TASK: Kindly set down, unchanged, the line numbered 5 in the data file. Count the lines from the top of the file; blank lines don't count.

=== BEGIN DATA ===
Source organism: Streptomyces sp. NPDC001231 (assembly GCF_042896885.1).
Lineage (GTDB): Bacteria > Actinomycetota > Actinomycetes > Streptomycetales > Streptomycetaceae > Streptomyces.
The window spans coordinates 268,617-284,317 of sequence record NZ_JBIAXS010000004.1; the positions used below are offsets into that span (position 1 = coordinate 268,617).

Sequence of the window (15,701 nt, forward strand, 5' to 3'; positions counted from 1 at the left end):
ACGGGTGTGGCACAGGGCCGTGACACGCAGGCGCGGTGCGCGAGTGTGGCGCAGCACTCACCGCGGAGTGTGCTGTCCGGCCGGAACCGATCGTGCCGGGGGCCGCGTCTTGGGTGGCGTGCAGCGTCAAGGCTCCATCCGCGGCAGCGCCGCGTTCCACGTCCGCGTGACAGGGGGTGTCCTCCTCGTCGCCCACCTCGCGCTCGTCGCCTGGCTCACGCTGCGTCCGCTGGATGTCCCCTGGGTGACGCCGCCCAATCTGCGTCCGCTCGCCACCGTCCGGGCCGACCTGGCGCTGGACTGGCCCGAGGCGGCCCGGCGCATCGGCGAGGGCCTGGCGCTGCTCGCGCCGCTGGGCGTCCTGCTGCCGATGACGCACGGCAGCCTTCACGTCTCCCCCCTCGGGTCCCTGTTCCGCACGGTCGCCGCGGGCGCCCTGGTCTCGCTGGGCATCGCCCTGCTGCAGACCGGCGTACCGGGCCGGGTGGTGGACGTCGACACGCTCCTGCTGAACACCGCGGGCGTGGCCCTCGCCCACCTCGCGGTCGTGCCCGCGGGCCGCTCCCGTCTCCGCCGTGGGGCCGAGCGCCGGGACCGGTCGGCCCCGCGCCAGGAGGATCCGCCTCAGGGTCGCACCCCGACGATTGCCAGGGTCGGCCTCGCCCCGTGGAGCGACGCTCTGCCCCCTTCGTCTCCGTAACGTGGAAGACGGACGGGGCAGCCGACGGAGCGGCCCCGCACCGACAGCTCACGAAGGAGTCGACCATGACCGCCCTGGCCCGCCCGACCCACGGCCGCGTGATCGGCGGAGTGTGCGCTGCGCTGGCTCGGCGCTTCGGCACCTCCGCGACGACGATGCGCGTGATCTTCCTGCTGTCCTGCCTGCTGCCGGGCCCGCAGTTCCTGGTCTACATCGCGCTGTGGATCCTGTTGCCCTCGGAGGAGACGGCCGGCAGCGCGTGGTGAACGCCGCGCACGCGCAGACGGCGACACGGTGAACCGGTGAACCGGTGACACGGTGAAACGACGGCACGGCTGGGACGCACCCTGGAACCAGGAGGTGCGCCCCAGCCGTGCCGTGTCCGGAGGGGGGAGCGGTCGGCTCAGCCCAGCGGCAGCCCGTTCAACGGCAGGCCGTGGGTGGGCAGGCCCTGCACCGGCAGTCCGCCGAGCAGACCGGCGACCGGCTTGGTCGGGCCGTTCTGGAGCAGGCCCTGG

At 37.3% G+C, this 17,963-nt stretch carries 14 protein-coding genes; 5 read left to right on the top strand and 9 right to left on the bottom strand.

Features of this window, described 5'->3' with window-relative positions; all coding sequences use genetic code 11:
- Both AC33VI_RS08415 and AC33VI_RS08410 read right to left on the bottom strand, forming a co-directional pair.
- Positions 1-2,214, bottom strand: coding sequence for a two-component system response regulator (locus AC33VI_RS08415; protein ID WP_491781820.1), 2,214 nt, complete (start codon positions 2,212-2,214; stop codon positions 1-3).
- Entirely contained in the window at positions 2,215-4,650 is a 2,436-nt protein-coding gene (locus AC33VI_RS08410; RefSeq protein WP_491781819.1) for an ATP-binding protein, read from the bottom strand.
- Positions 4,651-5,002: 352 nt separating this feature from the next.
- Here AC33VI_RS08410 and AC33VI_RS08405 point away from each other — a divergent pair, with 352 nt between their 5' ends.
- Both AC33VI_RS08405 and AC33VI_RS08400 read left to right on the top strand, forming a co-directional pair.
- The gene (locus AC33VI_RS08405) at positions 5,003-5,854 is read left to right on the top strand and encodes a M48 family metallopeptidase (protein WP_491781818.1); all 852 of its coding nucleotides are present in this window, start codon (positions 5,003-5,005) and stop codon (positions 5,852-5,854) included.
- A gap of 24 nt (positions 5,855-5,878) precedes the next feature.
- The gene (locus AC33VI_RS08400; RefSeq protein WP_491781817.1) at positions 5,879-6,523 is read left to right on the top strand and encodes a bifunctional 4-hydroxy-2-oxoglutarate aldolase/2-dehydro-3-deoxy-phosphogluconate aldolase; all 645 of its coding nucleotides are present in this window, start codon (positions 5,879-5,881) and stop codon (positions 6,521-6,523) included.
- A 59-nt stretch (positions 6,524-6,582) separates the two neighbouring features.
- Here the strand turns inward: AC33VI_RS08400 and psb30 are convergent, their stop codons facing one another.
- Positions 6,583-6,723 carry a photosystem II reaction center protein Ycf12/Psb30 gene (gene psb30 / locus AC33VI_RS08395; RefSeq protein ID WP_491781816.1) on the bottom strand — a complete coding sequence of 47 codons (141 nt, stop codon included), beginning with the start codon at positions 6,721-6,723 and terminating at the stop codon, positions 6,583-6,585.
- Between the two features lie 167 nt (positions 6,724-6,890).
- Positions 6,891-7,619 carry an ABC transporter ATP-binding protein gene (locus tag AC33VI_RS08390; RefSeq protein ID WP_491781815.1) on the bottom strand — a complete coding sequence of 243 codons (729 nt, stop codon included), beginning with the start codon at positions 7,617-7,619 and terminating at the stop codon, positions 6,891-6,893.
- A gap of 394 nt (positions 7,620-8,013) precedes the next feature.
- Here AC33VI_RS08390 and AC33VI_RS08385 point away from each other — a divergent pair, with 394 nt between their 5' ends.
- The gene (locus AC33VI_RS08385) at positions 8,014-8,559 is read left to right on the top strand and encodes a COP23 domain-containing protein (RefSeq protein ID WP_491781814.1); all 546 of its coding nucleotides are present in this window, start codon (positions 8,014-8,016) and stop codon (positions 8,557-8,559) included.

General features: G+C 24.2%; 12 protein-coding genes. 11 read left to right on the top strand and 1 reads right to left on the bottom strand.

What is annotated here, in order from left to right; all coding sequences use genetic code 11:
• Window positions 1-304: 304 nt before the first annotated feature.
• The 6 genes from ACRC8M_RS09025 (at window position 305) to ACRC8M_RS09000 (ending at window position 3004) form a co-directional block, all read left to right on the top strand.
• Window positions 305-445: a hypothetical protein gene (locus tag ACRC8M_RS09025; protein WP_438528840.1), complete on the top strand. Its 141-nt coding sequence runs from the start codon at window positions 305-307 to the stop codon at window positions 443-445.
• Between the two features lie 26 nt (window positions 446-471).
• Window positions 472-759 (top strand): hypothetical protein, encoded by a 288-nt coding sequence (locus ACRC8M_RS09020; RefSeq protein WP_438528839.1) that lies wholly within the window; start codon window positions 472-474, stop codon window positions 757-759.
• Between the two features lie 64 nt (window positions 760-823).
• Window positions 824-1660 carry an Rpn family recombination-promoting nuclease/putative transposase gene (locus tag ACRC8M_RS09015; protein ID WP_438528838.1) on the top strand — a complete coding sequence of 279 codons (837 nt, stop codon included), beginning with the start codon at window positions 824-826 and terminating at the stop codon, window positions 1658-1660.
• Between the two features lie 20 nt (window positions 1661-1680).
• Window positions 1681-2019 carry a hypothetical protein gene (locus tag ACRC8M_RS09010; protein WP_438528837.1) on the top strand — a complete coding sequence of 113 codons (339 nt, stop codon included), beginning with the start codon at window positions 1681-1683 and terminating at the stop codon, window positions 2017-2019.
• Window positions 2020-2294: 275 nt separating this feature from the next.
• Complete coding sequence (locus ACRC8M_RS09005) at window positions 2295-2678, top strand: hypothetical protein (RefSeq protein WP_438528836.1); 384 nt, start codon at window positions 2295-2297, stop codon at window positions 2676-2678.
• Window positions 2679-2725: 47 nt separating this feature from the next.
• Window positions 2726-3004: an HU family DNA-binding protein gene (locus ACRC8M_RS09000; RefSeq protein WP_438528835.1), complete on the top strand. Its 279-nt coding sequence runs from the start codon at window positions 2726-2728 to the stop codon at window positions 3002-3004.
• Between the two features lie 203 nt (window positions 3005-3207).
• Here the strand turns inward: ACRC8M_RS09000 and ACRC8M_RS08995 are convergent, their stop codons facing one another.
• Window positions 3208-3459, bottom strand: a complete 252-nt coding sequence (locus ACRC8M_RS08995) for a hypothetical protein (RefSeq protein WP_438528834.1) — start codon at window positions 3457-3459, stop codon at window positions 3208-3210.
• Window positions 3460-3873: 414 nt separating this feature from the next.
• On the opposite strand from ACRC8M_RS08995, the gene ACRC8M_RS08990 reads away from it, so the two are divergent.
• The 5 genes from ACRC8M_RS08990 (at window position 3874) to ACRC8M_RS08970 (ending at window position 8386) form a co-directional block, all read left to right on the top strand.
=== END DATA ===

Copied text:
ACGGGTGTGGCACAGGGCCGTGACACGCAGGCGCGGTGCGCGAGTGTGGCGCAGCACTCACCGCGGAGTGTGCTGTCCGGCCGGAACCGATCGTGCCGGGGGCCGCGTCTTGGGTGGCGTGCAGCGTCAAGGCTCCATCCGCGGCAGCGCCGCGTTCCACGTCCGCGTGACAGGGGGTGTCCTCCTCGTCGCCCACCTCGCGCTCGTCGCCTGGCTCACGCTGCGTCCGCTGGATGTCCCCTGGGTGACGCCGCCCAATCTGCGTCCGCTCGCCACCGTCCGGGCCGACCTGGCGCTGGACTGGCCCGAGGCGGCCCGGCGCATCGGCGAGGGCCTGGCGCTGCTCGCGCCGCTGGGCGTCCTGCTGCCGATGACGCACGGCAGCCTTCACGTCTCCCCCCTCGGGTCCCTGTTCCGCACGGTCGCCGCGGGCGCCCTGGTCTCGCTGGGCATCGCCCTGCTGCAGACCGGCGTACCGGGCCGGGTGGTGGACGTCGACACGCTCCTGCTGAACACCGCGGGCGTGGCCCTCGCCCACCTCGCGGTCGTGCCCGCGGGCCGCTCCCGTCTCCGCCGTGGGGCCGAGCGCCGGGACCGGTCGGCCCCGCGCCAGGAGGATCCGCCTCAGGGTCGCACCCCGACGATTGCCAGGGTCGGCCTCGCCCCGTGGAGCGACGCTCTGCCCCCTTCGTCTCCGTAACGTGGAAGACGGACGGGGCAGCCGACGGAGCGGCCCCGCACCGACAGCTCACGAAGGAGTCGACCATGACCGCCCTGGCCCGCCCGACCCACGGCCGCGTGATCGGCGGAGTGTGCGCTGCGCTGGCTCGGCGCTTCGGCACCTCCGCGACGACGATGCGCGTGATCTTCCTGCTGTCCTGCCTGCTGCCGGGCCCGCAGTTCCTGGTCTACATCGCGCTGTGGATCCTGTTGCCCTCGGAGGAGACGGCCGGCAGCGCGTGGTGAACGCCGCGCACGCGCAGACGGCGACACGGTGAACCGGTGAACCGGTGACACGGTGAAACGACGGCACGGCTGGGACGCACCCTGGAACCAGGAGGTGCGCCCCAGCCGTGCCGTGTCCGGAGGGGGGAGCGGTCGGCTCAGCCCAGCGGCAGCCCGTTCAACGGCAGGCCGTGGGTGGGCAGGCCCTGCACCGGCAGTCCGCCGAGCAGACCGGCGACCGGCTTGGTCGGGCCGTTCTGGAGCAGGCCCTGG